Bill Carroll, senior lecturer at Cornell University’s School of Hotel Administration, says that there is a formalized process to hotel brand reputation. According to Carroll, it involves two reactive steps: monitoring and response. When this process is done properly, a hotel can then evaluate itself relative to its competition and produce an analysis of the sentiment around the hotel.
Earlier this year, TripAdvisor launched its Management Center, a revamping of its previous section for hotel owners. The Center provides hotel owners with user-friendly resources for analyzing their online reviews, tip sheets, and simple how-to videos. In addition, the company’s popular TripAdvisor for Business blog is now integrated into the Center.
Below are two case studies of hotels that have effectively developed marketing strategies for managing their reputation through online reviews:
Case Study: HKHotels and Top-Five Rankings
A few years ago, HKHotels, a family-owned group of four luxury hotels in New York City—Hotel Giraffe, Casablanca Hotel, Hotel Elysee, and Library Hotel—launched an online reputation management marketing initiative that incorporated social media. Adele Gutman, vice president of sales, marketing, and revenue for HKHotels, headed up a marketing plan that aimed to get all four of the company’s properties into TripAdvisor’s top-ten rankings for New York City. By September 2010, Gutman exceeded her goals by having the properties take the top four rated spots among 400 New York City hotels.
But according to Gutman, TripAdvisor was not always the primary focus of her marketing team. Originally, she created Facebook and Twitter pages in addition to blogging frequently. However, she soon discovered that while these platforms were important, they were not nearly as influential as TripAdvisor.
“The Casablanca Hotel’s Facebook page has 1,500 fans, [most of whom are] people who already know our hotels. Compare that with TripAdvisor. Fifty million travelers a month visit TripAdvisor to plan their travel, making it the greatest source of travel information online and, in my opinion, the most important social media platform for hotels,” says Gutman. “According to TripAdvisor, each of our hotels [that] TripAdvisor profiles gets 70,000 to 100,000 views a month. Imagine the impact that has on our boutique hotels with just 48 to 100 rooms each. When we walk around our clubrooms and ask our guests how they heard of us, what we hear back is ‘TripAdvisor.’ ”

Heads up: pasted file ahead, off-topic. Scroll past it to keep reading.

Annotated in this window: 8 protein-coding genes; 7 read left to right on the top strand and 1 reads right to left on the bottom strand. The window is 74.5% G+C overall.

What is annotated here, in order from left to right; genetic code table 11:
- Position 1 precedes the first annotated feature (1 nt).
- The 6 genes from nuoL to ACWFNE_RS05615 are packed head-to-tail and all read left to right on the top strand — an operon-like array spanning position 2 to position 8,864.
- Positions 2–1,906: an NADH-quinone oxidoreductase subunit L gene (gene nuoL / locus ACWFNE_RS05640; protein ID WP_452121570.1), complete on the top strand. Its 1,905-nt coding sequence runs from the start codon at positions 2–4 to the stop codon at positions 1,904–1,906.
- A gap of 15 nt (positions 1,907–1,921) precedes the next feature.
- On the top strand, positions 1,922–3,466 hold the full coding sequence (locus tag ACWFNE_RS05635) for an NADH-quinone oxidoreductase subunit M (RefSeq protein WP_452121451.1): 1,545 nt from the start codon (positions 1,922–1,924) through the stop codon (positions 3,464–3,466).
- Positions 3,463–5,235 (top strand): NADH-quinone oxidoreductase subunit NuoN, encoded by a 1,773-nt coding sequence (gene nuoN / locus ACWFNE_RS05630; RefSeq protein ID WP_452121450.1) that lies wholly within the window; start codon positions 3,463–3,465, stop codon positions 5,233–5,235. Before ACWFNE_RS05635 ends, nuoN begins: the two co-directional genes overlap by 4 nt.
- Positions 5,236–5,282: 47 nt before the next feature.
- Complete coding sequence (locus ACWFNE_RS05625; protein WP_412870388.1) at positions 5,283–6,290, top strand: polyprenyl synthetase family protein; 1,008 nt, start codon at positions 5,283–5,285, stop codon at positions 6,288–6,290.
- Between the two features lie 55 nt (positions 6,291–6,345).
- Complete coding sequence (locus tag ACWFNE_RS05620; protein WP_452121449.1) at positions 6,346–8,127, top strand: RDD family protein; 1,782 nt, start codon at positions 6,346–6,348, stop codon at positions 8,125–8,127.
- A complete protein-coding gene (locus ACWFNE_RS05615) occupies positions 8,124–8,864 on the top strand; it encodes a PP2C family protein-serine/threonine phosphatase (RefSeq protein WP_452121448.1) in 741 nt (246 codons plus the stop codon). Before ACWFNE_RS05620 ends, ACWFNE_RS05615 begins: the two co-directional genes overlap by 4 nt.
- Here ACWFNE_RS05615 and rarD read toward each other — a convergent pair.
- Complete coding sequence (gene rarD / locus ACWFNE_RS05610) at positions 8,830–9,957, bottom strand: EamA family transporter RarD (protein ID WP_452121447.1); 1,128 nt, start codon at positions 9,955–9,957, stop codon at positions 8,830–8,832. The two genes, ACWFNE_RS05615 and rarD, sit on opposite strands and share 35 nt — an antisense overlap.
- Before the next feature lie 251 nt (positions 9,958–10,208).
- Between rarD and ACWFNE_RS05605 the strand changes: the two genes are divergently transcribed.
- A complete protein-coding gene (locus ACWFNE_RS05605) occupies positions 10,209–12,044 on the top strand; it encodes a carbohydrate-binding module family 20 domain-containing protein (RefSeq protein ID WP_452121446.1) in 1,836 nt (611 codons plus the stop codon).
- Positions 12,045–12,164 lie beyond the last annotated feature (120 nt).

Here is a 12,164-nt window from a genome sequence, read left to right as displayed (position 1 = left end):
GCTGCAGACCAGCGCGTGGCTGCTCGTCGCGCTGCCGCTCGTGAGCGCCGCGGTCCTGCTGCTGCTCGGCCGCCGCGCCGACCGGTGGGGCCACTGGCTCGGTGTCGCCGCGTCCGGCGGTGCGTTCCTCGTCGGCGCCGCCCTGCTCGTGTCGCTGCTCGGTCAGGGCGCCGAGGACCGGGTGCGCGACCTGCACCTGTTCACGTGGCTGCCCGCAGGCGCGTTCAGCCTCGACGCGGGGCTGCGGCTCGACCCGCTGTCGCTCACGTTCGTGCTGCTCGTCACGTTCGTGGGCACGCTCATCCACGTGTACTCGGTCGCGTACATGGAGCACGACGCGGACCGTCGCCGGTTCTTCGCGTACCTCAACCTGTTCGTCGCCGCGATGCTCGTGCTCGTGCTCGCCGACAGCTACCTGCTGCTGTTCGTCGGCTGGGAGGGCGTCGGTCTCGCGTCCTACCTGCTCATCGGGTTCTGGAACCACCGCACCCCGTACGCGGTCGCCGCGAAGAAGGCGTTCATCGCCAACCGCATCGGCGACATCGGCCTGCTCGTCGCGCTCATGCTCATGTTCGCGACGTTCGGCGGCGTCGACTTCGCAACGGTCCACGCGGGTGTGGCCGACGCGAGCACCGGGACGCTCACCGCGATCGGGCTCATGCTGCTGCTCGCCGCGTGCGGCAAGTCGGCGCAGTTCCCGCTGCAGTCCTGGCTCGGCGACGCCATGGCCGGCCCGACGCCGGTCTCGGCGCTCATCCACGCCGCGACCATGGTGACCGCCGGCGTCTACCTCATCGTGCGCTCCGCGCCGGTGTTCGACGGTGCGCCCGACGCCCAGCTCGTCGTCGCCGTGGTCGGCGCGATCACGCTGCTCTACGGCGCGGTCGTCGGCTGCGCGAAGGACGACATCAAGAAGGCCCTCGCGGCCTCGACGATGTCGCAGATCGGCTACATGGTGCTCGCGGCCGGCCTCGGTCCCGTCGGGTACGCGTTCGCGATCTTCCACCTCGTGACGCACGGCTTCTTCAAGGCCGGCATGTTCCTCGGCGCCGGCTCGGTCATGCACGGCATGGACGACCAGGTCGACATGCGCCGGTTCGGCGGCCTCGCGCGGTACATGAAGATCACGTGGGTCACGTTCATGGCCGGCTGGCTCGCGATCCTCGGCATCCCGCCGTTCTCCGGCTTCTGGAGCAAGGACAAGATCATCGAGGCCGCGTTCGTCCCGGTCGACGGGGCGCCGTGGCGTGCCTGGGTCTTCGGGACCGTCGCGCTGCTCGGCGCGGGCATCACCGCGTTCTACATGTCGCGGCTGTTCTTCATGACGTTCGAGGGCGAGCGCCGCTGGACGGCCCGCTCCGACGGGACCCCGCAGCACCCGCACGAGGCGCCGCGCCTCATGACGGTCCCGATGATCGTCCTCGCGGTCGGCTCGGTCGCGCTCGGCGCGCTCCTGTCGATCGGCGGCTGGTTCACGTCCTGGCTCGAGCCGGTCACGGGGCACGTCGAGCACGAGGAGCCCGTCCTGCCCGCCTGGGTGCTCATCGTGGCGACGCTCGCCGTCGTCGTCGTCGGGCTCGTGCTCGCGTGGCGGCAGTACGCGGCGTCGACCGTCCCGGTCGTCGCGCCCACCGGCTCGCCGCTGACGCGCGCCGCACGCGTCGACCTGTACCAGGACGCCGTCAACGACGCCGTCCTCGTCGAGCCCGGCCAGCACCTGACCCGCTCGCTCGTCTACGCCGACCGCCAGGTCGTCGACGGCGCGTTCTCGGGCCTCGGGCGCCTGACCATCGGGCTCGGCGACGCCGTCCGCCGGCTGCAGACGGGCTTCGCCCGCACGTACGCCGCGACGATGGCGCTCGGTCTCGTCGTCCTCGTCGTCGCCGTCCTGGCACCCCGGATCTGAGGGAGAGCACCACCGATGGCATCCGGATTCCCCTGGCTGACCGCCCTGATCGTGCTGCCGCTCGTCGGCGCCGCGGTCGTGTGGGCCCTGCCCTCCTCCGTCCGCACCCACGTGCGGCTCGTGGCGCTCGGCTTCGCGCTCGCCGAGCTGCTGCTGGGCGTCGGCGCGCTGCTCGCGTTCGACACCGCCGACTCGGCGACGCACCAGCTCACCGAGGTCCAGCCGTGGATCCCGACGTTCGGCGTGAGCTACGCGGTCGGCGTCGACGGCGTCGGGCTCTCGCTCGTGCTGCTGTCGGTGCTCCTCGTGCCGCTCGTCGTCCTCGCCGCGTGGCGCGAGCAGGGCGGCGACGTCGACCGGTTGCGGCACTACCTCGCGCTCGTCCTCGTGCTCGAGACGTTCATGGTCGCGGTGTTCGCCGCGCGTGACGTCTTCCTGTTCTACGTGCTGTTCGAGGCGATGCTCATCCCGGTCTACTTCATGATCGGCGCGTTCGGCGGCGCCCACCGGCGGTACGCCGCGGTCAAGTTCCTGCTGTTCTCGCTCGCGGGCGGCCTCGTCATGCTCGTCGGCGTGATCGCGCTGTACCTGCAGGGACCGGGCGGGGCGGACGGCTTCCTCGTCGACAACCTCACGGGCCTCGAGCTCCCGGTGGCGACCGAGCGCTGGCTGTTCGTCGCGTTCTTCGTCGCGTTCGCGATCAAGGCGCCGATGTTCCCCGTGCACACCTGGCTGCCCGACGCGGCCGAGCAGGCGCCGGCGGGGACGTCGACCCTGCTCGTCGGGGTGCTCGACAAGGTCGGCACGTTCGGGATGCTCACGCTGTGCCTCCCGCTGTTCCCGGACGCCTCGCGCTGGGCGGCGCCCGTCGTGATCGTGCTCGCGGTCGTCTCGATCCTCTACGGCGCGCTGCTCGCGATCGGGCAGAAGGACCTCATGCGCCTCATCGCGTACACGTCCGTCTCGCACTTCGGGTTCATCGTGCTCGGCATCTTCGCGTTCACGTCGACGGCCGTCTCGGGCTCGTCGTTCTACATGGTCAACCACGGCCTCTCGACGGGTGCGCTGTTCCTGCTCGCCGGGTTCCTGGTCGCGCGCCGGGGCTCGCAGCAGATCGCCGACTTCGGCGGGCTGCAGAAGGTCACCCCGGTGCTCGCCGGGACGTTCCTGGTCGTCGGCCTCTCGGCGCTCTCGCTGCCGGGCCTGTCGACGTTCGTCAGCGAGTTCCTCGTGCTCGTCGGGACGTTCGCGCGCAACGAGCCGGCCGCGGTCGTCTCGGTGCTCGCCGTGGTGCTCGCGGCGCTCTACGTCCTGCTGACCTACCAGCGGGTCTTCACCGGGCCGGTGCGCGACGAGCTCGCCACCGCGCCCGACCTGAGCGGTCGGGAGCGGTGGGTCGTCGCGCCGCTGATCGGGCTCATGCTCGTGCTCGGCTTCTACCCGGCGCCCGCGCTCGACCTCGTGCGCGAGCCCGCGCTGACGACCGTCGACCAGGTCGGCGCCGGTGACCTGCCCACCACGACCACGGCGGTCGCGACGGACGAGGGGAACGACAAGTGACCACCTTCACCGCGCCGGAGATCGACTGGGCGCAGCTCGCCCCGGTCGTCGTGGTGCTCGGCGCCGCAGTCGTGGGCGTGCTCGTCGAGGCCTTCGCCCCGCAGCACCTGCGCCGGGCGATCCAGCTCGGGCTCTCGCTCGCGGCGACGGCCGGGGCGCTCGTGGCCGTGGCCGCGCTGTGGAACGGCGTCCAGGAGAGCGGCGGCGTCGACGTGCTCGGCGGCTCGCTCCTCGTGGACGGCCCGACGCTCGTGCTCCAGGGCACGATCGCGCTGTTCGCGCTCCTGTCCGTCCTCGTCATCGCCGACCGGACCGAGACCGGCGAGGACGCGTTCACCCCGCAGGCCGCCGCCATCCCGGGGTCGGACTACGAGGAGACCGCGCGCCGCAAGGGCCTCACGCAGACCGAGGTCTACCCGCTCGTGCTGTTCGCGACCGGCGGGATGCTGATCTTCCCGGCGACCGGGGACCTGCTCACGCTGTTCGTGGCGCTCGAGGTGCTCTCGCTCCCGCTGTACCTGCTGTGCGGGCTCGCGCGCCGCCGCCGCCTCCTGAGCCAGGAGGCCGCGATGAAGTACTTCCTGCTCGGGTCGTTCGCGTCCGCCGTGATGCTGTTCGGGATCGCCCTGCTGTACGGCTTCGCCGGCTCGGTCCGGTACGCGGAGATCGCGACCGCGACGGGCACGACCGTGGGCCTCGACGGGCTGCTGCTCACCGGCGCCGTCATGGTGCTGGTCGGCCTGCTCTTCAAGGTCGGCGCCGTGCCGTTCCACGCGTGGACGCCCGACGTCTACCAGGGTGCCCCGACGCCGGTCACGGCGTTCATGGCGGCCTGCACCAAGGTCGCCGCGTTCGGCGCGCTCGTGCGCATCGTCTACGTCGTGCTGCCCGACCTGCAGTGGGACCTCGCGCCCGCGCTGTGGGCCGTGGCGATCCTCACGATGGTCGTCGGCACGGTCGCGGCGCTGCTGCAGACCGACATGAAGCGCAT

Gutman and her team devoted time and resources to encouraging guests to write reviews after their stay in addition to responding to the negative ones. Her team focused on positive reviews since they found that travelers write about their stays when they are inspired to do so. She sent all guests a follow-up thank-you e-mail with a link to TripAdvisor. When a negative review was written, her team responded by thanking the guests for their comments while maintaining a nondefensive tone.
“Since we get 25 to 50 reviews a month per hotel, TripAdvisor members serve as a built-in focus group, helping us make decisions on how to improve our services and facilities year after year,” says Gutman. “If we get a review and reply to it online, that response is going to be read by hundreds or perhaps thousands of travelers [who] are at that time planning or ready to book a trip to New York. I will never have that kind of exposure from my own blog, so I believe my time is better spent on review sites.”